Friday, April 1, 2011

Krugman rewrites history (again)

One of the most famous lines said by anyone in the Herbert Hoover administration was what Secretary of the Treasury Andrew Mellon supposedly told his boss: “Liquidate labor, liquidate stocks, liquidate the farmers, liquidate real estate.” Oh, and he said one other thing: "Purge the rottenness out of the system."

In his column today, Paul Krugman takes that quote and decides to rewrite history. True, Krugman is famous for that, as he gives us several howlers per week, but this one is important because not only does Krugman give us a false accounting of history then, he makes an equally-spurious claim for today.

The first and most important thing to remember (and something Krugman always seems to leave out -- not surprisingly) is that Hoover brags that he rejected Mellon's advice. This is important, because Krugman always presents that quote as an official policy of the Hoover administration when, as Hoover notes in his memoirs, he not only refused to follow Mellon's suggestion but he also tried actively to keep the liquidation from happening.

My sense is that Krugman ignores that fact because it does not fit into his chain of events, and because he wants to claim that the Republicans, who apparently want to cut all of $61 billion from a $3.5 TRILLION federal budget are trying to engage in what he calls Mellon-style austerity:
But never mind the lessons of history, or events unfolding across the Atlantic: Republicans are now fully committed to the doctrine that we must destroy employment in order to save it.

And Democrats are offering little pushback. The White House, in particular, has effectively surrendered in the war of ideas; it no longer even tries to make the case against sharp spending cuts in the face of high unemployment.

So that’s the state of policy debate in the world’s greatest nation: one party has embraced 80-year-old economic fallacies, while the other has lost the will to fight. And American families will pay the price.
Now, I am not sure how a tiny proposed cut in spending translates to "austerity," but like Blutarsky in "Animal House" who asked his frat brothers if the Americans quit "when the Germans bombed Pearl Harbor," Krugman is on a roll.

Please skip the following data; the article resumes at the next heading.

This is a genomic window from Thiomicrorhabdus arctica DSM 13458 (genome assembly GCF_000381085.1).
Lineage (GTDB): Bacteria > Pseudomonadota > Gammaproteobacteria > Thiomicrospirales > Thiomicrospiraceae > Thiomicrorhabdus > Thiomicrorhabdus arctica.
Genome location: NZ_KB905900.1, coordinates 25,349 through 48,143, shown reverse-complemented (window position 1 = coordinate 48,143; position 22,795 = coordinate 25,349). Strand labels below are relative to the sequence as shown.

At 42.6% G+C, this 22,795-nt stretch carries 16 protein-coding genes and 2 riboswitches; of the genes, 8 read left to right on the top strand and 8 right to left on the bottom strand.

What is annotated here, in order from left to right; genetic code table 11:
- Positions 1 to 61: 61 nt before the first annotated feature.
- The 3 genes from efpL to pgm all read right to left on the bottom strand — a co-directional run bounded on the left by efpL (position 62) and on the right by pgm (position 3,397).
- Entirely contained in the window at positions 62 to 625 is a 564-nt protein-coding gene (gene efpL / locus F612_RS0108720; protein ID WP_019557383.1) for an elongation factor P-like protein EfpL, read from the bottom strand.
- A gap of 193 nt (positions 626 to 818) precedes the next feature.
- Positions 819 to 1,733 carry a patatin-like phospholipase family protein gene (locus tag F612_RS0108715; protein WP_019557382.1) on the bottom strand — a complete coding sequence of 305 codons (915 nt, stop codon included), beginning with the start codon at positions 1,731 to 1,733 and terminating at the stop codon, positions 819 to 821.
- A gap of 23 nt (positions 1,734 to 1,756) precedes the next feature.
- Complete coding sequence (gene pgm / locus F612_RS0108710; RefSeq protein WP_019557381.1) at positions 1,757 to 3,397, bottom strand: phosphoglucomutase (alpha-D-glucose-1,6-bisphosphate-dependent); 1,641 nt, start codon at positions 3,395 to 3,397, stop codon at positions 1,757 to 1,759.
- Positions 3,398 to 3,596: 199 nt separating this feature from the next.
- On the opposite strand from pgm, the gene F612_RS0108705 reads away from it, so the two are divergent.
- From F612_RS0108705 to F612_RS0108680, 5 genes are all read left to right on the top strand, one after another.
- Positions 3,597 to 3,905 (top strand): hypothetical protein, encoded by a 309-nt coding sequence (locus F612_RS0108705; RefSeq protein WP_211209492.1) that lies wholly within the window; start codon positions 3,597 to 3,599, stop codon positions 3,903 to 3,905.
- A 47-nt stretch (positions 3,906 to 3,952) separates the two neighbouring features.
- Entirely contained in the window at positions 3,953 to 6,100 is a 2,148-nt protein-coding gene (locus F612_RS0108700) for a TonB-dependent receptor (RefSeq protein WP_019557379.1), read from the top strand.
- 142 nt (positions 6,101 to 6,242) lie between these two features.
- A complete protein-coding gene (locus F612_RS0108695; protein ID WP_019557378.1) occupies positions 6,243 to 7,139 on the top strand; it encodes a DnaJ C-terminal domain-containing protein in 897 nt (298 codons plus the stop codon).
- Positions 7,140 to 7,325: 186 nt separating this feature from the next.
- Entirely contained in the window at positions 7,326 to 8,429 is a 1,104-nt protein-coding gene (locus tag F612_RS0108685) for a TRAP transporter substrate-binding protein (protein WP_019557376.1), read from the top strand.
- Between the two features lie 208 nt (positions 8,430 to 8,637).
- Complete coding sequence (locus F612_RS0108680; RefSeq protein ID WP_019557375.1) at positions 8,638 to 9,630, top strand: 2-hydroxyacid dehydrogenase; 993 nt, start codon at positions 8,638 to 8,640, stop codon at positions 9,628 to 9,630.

However, I think for all his botching of history, Krugman does perform a useful function here, and that is to ask the question (in his own, nasty way, of course) as to the larger issue underlying debate about boom and bust. Are we dealing with simple idle resources that need to be jump-started via an infusion of government spending, or are we dealing with malinvested resources that need either to be liquidated or transferred to other uses?

This is not an idle question, for I believe it is at the heart of all of Krugman's anti-"austerity" diatribes. Krugman clearly believes that the problem is that of idle resources; people stopped spending, and the only way to get the economy moving again is to bring in wads of new government spending that will give the economy "traction" and continue the circular process.

To Krugman, a boom is just that: a boom. It can and should be continued by all means possible, including policies of massive borrowing, spending, and, yes, creation of new money. (As Krugman claims in The Return of Depression Economics, many economic problems can be solved simply by printing money, and that printing money creates what he calls "a free lunch.")

In that world, all factors of production, economically speaking, are homogeneous. It does not matter from what direction the spending comes, as everything moves in the same way. If a boom is touched off by something like the housing bubble, it creates the very kind of mix of capital and labor that a huge infusion of government spending would produce.

Should that be the actual situation, then Krugman is correct and the way to long-term prosperity is for government to print and spend. Money in that view would be nothing more than a tool used by government to manipulate events, and as long as the "correct" people are in political power, such policies will create a second-best nirvana.

The Austrian position, however, is much different. Austrians hold that factors of production are heterogeneous, and that the mix of capital created during a credit-fed boom cannot be sustained, even if the government throws in new spending measures after new measures. In fact, Austrians believe that the very wave of spending that Krugman demands government do only exacerbates the situation, as it only deepens the unsustainable capital structures and creates even more malinvestments. That is the heart of the Austrian Theory of the Business Cycle (ATBC).

I'm not about to claim that the "austerity" measures of what Krugman speaks are based upon the ATBC or that finance ministers across the globe suddenly have embraced Austrian Economics. Nonetheless, I will say that until the economy can deal with the very real malinvestments that piled up during the last 20 years, we are doomed to have a low-growth economy with high unemployment.

This is the Austrian critique in a nutshell. As for Krugman's claims that the Republicans suddenly have become the Second Coming of Andrew Mellon, I believe that is, to put it mildly, a bit of hyperbole. But, Krugman never would engage in that kind of rhetorical fallacy, would he?


Bob Roddis said...